Kayakers and surfers unite to protest against drilling to look for oil in the Bight. Photo: Supplied.
Surfers plan to paddle out to sea as part of a protest against plans to drill the Great Australian Bight
Surfers plan to paddle out to sea at major coastal towns including Torquay and Port Lincoln as part of their protests. Photo: Supplied

Equinor said it had planned “meticulously”, and that out of 59,000 offshore wells drilled worldwide since 1980 there had been just two disasters.

One of those was BP’s 2010 Gulf of Mexico spill which killed 11 people and affected 180,000 square kilometres of ocean.

The Bight is of enormous significance to biodiversity, home to species found nowhere else on earth, and a key breeding ground for mammals including sea lions and the southern right whales which also attract tourists. The CSIRO and other researchers, backed by BP, released a report on its four-year-long research into the Bight last year .

Equinor modelling showing planning for how an oil spill could spread.
Equinor modelling showing planning for how an oil spill could spread depending on ocean conditions. Source: Equinor’s draft Environment Plan.

Scientists involved in the project announced in November they had discovered 400 new species in the area.

Protest organiser in Port Fairy, in southwest Victoria, Ben Druitt said: “The Great Australian Bight is a unique, pristine wilderness marine environment, with 85 per cent of its marine species found only in these waters.”

Wilderness Society South Australia Director Peter Owen said Equinor was acting worse than BP, which has been among  other companies to pull out of plans to drill the “magnificent” Bight.

“We’re being asked to carry an enormous risk,” Mr Owen told The New Daily.

“If things go well, they go away with the profits – if things go badly, we could be essentially wiped off the map.”

What is Equinor and what is it planning?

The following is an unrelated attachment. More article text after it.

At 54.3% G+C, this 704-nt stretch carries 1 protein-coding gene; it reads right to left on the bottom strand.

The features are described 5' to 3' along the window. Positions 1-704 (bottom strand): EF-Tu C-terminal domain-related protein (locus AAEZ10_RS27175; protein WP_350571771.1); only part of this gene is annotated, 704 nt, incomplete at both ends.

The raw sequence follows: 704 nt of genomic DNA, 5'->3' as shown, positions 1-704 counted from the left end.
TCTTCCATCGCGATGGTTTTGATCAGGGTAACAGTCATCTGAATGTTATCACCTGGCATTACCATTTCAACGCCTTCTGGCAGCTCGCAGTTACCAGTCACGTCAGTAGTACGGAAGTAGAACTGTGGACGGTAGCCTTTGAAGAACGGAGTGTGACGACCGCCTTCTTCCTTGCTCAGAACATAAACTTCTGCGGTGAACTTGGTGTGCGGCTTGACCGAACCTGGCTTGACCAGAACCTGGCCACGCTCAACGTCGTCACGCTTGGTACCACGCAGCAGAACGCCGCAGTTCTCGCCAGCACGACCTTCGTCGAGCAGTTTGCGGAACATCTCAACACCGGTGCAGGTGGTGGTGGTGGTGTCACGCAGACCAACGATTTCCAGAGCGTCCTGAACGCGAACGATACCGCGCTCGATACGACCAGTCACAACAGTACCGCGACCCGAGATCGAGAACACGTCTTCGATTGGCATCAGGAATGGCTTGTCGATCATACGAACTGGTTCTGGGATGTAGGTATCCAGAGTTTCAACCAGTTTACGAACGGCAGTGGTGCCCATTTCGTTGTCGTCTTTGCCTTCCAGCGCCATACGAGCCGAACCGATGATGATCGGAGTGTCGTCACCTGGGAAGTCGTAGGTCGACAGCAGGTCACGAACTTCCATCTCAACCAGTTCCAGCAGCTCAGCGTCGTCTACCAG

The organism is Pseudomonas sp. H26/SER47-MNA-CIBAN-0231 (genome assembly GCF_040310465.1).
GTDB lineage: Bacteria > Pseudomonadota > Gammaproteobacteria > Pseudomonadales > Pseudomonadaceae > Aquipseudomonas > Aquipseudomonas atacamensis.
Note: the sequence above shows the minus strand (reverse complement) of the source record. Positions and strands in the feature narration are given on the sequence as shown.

Equinor is an energy giant majority-owned by Norway. Since 2011, the Australian government has awarded 11 exploration permits in the Bight. If it gets regulatory approval, Equinor plans to begin its Stromlo-1 drilling at one site 370km from South Australian coast in late 2020.

Equinor's CEO Eldar Sætre looks at his own shadow on an equinor sign outside the company's headquarters at Fornebu, Norway, on October 25, 2018 after the presentation of the group's third quarter results.
Equinor’s CEO Eldar Sætre looks at his own shadow on an sign outside the company’s headquarters at Fornebu, Norway. Photo: Getty.

So, what’s in it for Australia?

Equinor said that – should they find oil or gas – jobs and an economic boost were part of the “potential benefits”. A 2018 report compiled for the Australian Petroleum Production and Exploration Association found resource discovery could support 1500 jobs in South Australia over 40 years, and another 3400 nationwide.

Supporters also point to the project as a way to help shore-up Australia’s fuel security at a time when the country is so dependent on importing almost all of its oil.

Research by The Australia Institute, however, showed the economic benefit and impact on the labour market would be minimal while the project carried great risk to tourism, aquaculture and wild fisheries. And there has been no guarantee about whether resources would stay in Australia – or how oil would be refined.

What’s next?

Equinor has opened its draft environment plan . The public has until March 20 to comment to the National Offshore Petroleum Safety and Environmental Management Authority (NOPSEMA). 

Meanwhile, the Greens are pushing for World Heritage Protection for the Bight.